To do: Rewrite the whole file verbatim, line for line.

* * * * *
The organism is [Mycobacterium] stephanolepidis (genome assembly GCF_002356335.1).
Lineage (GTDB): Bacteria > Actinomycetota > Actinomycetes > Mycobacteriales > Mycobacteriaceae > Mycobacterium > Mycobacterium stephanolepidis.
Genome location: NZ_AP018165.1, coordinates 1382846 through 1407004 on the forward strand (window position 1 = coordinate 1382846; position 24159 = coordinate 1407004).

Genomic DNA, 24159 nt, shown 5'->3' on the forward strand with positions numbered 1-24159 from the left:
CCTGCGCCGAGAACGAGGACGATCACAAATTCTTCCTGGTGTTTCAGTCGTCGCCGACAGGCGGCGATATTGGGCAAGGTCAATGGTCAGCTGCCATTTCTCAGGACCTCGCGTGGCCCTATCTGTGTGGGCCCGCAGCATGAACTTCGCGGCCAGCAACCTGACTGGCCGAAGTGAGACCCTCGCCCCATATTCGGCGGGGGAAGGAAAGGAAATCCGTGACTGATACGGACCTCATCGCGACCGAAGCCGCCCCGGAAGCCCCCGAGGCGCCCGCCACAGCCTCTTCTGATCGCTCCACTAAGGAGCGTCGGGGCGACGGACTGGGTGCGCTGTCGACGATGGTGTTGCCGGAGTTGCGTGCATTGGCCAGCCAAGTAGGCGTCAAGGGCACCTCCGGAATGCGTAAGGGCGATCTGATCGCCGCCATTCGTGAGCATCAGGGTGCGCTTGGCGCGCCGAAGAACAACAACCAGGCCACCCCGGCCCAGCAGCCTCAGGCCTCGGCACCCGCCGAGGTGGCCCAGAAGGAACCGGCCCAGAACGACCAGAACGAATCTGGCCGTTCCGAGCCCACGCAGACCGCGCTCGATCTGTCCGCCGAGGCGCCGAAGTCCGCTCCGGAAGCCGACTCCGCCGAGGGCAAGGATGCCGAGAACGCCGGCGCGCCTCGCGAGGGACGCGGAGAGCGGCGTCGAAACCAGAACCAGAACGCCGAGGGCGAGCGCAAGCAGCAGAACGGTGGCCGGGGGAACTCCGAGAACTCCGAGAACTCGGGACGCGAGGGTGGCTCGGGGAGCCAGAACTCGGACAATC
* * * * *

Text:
The organism is [Mycobacterium] stephanolepidis (genome assembly GCF_002356335.1).
Lineage (GTDB): Bacteria > Actinomycetota > Actinomycetes > Mycobacteriales > Mycobacteriaceae > Mycobacterium > Mycobacterium stephanolepidis.
Genome location: NZ_AP018165.1, coordinates 1382846 through 1407004 on the forward strand (window position 1 = coordinate 1382846; position 24159 = coordinate 1407004).

Genomic DNA, 24159 nt, shown 5'->3' on the forward strand with positions numbered 1-24159 from the left:
CCTGCGCCGAGAACGAGGACGATCACAAATTCTTCCTGGTGTTTCAGTCGTCGCCGACAGGCGGCGATATTGGGCAAGGTCAATGGTCAGCTGCCATTTCTCAGGACCTCGCGTGGCCCTATCTGTGTGGGCCCGCAGCATGAACTTCGCGGCCAGCAACCTGACTGGCCGAAGTGAGACCCTCGCCCCATATTCGGCGGGGGAAGGAAAGGAAATCCGTGACTGATACGGACCTCATCGCGACCGAAGCCGCCCCGGAAGCCCCCGAGGCGCCCGCCACAGCCTCTTCTGATCGCTCCACTAAGGAGCGTCGGGGCGACGGACTGGGTGCGCTGTCGACGATGGTGTTGCCGGAGTTGCGTGCATTGGCCAGCCAAGTAGGCGTCAAGGGCACCTCCGGAATGCGTAAGGGCGATCTGATCGCCGCCATTCGTGAGCATCAGGGTGCGCTTGGCGCGCCGAAGAACAACAACCAGGCCACCCCGGCCCAGCAGCCTCAGGCCTCGGCACCCGCCGAGGTGGCCCAGAAGGAACCGGCCCAGAACGACCAGAACGAATCTGGCCGTTCCGAGCCCACGCAGACCGCGCTCGATCTGTCCGCCGAGGCGCCGAAGTCCGCTCCGGAAGCCGACTCCGCCGAGGGCAAGGATGCCGAGAACGCCGGCGCGCCTCGCGAGGGACGCGGAGAGCGGCGTCGAAACCAGAACCAGAACGCCGAGGGCGAGCGCAAGCAGCAGAACGGTGGCCGGGGGAACTCCGAGAACTCCGAGAACTCGGGACGCGAGGGTGGCTCGGGGAGCCAGAACTCGGACAATC